Early in the month I offered Five Resolutions Star Wars Should Make for 2014, which included fandom engagement, passion above all else, more women storytellers, explore the GFFA (or better said, “avoid too much fanwank”), and create heroes. Across the internet each day I see more and more examples of fan engagement, most recently the showrunners for Sleepy Hollow in speaking with TVLine.
We are as addicted to our fans as the fans are addicted to the show. We pay a lot of attention to the moments they loved and the moments that resonated the most for everybody. The tricky thing is you want to tip your hat to those moments, but you don’t want it to just be a repeat of those moments. You want to bring something new to it.
The quote comes from Alex Kurtzman. The wariness of repetition in the storytelling moments echoes Dave Filoni’s statement on George Lucas’ advice to The Clone Wars writers that I highlighted in my Resolutions post.
Following up on my Thor > Superman post, we’ve seen Batman vs. Superman delayed and news that Wonder Woman actress Gal Gadot has been signed to a three movie deal. (via Deadline and Screenrant). This includes a likely small role in Batman vs. Superman, then on to the Justice League movie and hopefully some news this year that a Wonder Woman standalone is in the works. DC and Warner Brothers are struggling to dig themselves out of a hole called Wary Fandom specifically because of a reliance on repeating character moments.
B.J.’s post in reaction to Paul Kemp’s “Why I write masculine stories” kicked off quite a bit of discussion among fans on Twitter about diversity in storytelling. Susan Somers fired off a string of tweets that really hammers home why the argument that “stories just need good characters” as opposed to diverse characters makes women and minorities feel even more excluded. Additionally, Brian at Tosche Station deconstructs the arguments against diversity and why they are flawed and often hurtful. As one fellow fangirl noted, and I agreed, the Twitter discussion was very reminiscent of TFN Literature threads where the status quo had been defended vehemently with an utter lack of empathy. I’m going to second Club Jade’s tweet from that night; as a blogger who discusses diversity and the portrayal of female characters I would rather be doing other things, such as fangirling over things I like. And I have a long list of things I like that I’d really like to talk about.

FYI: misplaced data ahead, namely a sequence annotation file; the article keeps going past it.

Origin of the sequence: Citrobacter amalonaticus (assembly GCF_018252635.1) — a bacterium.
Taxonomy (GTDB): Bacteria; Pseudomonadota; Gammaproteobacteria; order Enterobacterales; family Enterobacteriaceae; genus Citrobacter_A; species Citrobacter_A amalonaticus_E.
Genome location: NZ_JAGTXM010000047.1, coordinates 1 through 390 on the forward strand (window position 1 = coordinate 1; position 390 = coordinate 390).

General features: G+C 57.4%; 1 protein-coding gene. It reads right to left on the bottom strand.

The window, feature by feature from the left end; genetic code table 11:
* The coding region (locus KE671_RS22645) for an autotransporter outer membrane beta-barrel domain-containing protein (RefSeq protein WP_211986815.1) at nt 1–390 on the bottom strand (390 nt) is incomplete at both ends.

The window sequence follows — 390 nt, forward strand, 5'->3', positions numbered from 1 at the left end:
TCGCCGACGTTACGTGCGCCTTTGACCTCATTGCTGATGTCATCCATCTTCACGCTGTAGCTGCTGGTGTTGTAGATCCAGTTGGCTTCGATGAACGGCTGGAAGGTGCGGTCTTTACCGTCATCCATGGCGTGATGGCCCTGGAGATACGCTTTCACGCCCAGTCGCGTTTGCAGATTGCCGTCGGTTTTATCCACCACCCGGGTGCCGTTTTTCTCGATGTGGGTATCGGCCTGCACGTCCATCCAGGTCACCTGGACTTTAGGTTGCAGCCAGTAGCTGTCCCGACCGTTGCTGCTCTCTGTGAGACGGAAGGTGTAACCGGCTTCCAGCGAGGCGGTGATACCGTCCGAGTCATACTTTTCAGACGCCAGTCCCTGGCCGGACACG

Kemp’s approach to sharing his perspective took an old school approach of telling people how it was going to be, as opposed to what we see from truly successful creators on shows like The Legend of Korra, Once Upon a Time, and Sleepy Hollow, where the creators are engaging in discussions. I suppose that’s fine if the goal is to be an artist as opposed to a commercial storyteller. It’s interesting to note that Kemp’s attempt to brand himself as a “manly” writer aligns with Drew Karpyshyn’s New Year’s resolution to establish his brand. Obviously one route garnered a bit more attention than the other.
I’m trying to puzzle through the reasons why the reactive publishing model hasn’t shifted closer to the proactive television model, especially for tie-in stories where turnaround is tight and the storytellers need to be ahead of the curve of what the customers want and need. I still see tie-in authors stating that they just need to write good stories, which echoes the “stories just need good characters” argument when talking about diversity. Television writers, on the other hand, are consistently noting that good stories and good characters come from a symbiotic relationship with the fandom. Remarkably, genre television is ahead of genre publishing in diversifying their casts and putting relatable well-written female characters front and center.